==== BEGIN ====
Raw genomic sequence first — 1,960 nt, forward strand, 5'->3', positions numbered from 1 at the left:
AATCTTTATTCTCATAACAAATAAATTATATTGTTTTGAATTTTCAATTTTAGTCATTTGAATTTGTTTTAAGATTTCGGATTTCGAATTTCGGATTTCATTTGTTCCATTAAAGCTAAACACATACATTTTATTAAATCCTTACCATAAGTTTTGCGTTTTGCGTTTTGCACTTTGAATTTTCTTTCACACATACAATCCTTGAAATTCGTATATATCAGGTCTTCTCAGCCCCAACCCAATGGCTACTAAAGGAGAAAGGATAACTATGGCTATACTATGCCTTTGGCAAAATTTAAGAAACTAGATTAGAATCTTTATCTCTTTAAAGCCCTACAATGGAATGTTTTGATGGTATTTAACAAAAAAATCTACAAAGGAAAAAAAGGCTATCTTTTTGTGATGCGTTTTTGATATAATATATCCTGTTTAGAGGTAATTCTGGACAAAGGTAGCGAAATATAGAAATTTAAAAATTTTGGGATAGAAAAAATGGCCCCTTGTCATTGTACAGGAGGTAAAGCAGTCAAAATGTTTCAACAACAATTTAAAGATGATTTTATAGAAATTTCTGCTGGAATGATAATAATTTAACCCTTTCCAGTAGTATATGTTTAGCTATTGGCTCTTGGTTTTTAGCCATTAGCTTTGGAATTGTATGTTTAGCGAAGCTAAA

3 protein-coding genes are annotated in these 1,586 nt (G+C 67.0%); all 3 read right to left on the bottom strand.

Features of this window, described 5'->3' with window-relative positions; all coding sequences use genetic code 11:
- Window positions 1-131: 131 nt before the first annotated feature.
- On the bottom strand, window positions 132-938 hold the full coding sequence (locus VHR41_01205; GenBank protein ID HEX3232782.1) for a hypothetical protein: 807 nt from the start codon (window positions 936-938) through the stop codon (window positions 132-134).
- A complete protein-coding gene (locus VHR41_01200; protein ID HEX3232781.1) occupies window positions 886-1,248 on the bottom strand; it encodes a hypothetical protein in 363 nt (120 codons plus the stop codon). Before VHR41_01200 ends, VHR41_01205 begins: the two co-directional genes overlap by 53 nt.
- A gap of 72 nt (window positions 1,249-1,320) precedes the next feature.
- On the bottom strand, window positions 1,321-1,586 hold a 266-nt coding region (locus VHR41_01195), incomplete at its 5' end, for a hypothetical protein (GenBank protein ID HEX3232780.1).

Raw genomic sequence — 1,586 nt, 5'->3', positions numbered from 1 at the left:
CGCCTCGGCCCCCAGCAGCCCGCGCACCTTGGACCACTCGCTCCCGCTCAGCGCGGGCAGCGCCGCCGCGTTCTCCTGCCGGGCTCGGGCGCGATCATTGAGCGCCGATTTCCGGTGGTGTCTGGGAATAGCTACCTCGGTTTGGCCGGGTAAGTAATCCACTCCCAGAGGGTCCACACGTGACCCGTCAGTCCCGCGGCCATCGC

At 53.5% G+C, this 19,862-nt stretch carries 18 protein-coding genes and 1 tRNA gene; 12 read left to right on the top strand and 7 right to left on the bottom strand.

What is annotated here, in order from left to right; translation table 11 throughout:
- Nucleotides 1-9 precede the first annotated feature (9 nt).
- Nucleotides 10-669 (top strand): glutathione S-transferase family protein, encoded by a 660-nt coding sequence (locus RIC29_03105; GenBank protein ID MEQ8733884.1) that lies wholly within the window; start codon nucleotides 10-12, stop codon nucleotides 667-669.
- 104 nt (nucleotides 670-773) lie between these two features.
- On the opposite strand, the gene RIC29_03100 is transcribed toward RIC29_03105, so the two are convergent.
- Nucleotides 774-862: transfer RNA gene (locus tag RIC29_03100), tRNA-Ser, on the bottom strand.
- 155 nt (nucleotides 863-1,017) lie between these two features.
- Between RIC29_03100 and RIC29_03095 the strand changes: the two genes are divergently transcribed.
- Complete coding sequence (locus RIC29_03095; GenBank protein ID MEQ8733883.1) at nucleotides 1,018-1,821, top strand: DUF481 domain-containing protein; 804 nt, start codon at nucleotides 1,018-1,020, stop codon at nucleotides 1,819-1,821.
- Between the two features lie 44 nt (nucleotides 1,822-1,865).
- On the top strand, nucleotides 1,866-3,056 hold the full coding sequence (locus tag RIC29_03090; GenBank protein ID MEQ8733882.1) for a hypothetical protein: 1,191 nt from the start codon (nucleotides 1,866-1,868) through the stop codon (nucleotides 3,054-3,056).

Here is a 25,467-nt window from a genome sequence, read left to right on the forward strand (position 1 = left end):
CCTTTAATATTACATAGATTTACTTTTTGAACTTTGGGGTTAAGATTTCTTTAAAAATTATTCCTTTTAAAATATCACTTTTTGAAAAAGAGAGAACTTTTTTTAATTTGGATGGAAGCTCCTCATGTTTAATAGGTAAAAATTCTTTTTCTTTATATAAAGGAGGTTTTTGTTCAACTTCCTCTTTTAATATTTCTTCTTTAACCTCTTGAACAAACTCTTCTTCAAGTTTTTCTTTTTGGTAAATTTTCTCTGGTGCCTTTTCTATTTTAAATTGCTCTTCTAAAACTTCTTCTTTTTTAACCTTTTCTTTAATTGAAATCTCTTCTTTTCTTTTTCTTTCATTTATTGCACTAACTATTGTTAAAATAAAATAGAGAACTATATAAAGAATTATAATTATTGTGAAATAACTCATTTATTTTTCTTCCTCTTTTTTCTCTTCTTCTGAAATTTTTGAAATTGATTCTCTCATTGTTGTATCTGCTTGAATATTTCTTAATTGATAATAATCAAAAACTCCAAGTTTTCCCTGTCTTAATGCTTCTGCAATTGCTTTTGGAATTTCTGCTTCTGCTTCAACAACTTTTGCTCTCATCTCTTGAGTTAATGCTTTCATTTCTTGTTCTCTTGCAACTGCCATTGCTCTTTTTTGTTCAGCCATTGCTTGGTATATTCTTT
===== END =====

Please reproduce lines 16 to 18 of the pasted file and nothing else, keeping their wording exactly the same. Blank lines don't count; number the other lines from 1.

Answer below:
- 104 nt (nucleotides 670-773) lie between these two features.
- On the opposite strand, the gene RIC29_03100 is transcribed toward RIC29_03105, so the two are convergent.
- Nucleotides 774-862: transfer RNA gene (locus tag RIC29_03100), tRNA-Ser, on the bottom strand.